book commemorates 150 years of fishing | Free content


“The fish came first,” said Jeff Trandahl in the prologue to “America’s Bountiful Waters,” a book released this year commemorating 150 years of fisheries conservation and the US Fish and Wildlife Service.

Trandahl, CEO and Executive Director of the National Fish and Wildlife Foundation in Washington, DC, takes readers back to February 8, 1871, when the United States Fish and Fisheries Commission was formed. It was the country’s first federal conservation agency.

Today, the US Fish and Wildlife Service (USFWS) consists of 83 national hatcheries and centers, 568 wildlife refuges, and 38 wetland management districts. As most Leadvillians know, the second oldest national hatchery is located just outside of Leadville.

In 1871, fish conservation was probably not a big deal in Leadville, which was seven years old before it became a town. But elsewhere, in the most populated areas of the country, overfishing and pollution have led to a decline in the fish population.

“America’s Bountiful Waters,” edited by Craig Springer, fish biologist and USFWS writer, highlights the men and women who have played an important role in conserving fish over the years, and also includes the stories various species of fish found all over this country, some present today and others, alas, extinct.

The first fish hatchery, Baird Station, was established by Stan Livingston at the junction of the McCloud and Pit rivers in northern California. He does not exist anymore.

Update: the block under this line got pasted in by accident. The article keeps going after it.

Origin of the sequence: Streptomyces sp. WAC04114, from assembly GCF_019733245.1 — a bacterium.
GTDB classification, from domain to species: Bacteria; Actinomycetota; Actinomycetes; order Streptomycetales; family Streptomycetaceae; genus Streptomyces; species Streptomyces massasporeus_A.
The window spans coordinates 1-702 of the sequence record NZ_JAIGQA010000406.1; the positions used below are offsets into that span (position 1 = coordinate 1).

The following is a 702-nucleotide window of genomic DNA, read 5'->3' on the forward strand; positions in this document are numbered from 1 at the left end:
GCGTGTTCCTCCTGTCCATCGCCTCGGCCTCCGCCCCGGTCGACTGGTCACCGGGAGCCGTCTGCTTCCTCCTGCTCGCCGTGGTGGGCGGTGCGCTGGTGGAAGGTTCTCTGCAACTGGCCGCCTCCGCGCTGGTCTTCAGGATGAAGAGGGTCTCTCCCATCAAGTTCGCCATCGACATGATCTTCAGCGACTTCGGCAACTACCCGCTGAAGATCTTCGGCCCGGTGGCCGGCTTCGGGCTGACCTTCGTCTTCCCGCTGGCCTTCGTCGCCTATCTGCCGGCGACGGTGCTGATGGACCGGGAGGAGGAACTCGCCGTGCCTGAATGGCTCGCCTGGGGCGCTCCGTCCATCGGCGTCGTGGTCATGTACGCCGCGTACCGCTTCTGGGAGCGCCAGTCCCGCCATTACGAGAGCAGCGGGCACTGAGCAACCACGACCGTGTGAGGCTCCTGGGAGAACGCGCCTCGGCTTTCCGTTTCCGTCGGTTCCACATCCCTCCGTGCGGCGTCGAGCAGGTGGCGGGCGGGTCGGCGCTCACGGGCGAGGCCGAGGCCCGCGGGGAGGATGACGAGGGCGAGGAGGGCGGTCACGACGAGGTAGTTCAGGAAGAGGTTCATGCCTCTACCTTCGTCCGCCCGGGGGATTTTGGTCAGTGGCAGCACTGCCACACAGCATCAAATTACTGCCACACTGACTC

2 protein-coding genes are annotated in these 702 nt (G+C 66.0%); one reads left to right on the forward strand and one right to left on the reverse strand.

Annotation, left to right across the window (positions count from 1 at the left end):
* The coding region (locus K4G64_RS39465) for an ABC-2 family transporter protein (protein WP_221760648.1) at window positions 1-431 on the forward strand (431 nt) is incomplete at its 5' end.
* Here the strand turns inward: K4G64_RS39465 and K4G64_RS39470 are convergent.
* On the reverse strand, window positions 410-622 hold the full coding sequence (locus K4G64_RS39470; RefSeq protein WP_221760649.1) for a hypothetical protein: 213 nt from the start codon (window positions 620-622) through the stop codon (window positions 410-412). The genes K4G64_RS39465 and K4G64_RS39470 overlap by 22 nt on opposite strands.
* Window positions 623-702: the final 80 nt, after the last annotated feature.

The Leadville National Fish Hatchery was established in 1895. It is currently one of three fishing facilities in the state of Colorado, although nine others have been closed over the years.

Many USFWS employees contributed articles to the book, often including first-hand experiences.

“I soak up the incredible landscape. Balancing on a ladder six feet deep in the water – as is the custom here – a vast body of water stretches out in front of me: Pyramid Lake. . . An eight-weight fly rod in hand, I present an irresistible imitation of a minnow almost as vibrant as the sunrise. The object of my desire: the coveted Lahontan cutthroat – the largest growing trout native to North America.

This is how Carlos Martinez begins his article on the Lahontan cutthroat, a fish that was believed to be extinct until a small population of trout was discovered in a small mountainside lake in the Utah.

Martinez says Lahontan’s cut-throat comeback story is his favorite fishy comeback story.

His fishing expedition to Pyramid Lake allowed him to catch a Lahontan cut-throat, but not the 20-pound cannon he envisioned.

Martinez, who has written several articles in America’s Bountiful Waters, is currently director of the DC Booth National Fish Hatchery and the National Fish and Aquatic Conservation Archives in Spearfish, South Dakota. He joined the USFWS in 1999, first serving as an assistant manager at the Leadville National Hatchery until 2008.

The Leadvillians also currently know him as director of several local races, including the Hatchery 5K, and as president of the Leadville / Lake County Sports Hall of Fame.